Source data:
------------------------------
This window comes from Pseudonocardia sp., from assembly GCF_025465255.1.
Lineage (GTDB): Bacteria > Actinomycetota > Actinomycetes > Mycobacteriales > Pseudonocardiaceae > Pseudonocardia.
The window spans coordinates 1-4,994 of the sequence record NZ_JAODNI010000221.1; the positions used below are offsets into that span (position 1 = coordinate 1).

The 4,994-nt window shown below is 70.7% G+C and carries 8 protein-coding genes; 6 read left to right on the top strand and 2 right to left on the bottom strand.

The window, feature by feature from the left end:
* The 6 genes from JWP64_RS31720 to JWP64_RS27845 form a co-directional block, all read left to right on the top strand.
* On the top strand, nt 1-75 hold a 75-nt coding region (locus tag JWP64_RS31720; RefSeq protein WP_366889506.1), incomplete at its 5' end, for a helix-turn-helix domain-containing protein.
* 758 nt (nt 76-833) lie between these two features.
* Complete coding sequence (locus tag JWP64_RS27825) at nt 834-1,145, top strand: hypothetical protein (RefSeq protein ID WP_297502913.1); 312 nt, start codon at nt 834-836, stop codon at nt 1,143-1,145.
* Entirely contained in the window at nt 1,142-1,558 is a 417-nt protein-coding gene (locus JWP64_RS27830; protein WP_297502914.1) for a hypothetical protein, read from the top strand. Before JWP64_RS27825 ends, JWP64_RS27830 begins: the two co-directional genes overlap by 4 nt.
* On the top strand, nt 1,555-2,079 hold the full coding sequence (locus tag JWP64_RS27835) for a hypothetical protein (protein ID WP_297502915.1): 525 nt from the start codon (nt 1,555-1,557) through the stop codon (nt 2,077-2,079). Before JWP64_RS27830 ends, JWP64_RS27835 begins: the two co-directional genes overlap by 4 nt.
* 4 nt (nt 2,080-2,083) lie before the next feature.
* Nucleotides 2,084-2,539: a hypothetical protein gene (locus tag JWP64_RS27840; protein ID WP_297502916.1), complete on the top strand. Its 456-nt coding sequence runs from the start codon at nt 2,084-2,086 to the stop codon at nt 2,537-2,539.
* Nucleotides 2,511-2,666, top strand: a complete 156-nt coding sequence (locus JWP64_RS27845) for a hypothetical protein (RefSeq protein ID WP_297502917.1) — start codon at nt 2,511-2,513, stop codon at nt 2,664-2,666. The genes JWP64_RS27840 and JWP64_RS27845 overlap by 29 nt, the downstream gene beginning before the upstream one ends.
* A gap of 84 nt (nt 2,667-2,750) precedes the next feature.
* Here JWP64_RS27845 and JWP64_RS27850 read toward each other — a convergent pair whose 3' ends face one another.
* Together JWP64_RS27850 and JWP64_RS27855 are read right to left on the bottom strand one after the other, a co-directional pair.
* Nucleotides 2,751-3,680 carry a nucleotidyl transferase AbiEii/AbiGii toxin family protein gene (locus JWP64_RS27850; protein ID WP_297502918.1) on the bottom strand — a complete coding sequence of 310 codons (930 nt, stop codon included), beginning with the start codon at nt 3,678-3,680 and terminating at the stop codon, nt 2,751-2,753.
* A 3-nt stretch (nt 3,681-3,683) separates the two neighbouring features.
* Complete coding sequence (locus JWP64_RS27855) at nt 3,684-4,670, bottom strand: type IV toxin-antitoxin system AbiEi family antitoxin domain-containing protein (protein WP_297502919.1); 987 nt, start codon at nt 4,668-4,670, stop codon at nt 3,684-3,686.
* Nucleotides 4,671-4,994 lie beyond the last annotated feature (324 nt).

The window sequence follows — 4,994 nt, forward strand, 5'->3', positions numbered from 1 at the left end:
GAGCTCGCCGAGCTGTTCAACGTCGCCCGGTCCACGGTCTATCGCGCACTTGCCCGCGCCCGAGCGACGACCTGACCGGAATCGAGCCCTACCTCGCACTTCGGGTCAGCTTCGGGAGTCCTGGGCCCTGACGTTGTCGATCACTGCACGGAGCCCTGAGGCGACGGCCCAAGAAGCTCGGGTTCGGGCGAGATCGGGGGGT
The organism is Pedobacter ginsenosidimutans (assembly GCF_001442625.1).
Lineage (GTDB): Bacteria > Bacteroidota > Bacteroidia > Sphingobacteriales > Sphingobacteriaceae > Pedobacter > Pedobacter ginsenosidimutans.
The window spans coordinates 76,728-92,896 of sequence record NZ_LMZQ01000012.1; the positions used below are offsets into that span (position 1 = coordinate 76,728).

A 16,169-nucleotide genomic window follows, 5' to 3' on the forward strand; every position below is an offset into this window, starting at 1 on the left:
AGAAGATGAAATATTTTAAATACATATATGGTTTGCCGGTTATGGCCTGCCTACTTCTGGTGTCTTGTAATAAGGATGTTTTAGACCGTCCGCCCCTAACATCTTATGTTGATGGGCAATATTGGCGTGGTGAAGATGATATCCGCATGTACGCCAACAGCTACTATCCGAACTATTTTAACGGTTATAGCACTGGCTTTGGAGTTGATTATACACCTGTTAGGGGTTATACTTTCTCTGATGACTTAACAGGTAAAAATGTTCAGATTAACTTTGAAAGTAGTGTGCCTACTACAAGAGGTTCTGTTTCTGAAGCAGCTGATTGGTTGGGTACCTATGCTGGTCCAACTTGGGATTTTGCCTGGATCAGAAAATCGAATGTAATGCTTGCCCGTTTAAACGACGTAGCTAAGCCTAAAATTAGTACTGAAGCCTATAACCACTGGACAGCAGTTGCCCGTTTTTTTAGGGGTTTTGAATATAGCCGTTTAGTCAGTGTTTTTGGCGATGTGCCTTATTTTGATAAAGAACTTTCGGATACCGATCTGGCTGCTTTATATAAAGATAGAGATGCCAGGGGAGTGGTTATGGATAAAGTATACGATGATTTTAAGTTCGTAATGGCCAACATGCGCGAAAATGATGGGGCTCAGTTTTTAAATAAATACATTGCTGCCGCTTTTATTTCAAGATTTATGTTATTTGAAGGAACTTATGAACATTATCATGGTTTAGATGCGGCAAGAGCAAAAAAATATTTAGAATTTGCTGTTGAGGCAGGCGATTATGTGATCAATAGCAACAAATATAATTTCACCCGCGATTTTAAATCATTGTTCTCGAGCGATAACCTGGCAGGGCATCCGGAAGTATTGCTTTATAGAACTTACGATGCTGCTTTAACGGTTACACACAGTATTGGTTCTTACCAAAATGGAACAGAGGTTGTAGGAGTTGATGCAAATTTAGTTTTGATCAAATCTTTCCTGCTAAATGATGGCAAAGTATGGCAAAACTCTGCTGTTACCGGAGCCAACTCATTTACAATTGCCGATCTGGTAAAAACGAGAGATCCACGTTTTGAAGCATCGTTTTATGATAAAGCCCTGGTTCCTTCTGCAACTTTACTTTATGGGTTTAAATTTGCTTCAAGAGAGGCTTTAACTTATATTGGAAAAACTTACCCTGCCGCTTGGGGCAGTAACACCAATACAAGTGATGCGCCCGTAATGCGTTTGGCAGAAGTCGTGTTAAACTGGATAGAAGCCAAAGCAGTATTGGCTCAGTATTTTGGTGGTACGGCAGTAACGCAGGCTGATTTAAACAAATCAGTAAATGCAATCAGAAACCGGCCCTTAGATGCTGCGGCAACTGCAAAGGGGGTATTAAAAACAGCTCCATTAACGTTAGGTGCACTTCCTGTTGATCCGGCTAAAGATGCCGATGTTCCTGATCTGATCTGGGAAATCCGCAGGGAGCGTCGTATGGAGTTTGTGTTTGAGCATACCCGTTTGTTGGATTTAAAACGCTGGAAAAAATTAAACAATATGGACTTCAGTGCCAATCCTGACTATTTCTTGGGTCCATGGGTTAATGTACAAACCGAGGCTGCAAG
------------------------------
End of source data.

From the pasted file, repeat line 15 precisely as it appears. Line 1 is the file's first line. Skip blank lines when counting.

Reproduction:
* A gap of 84 nt (nt 2,667-2,750) precedes the next feature.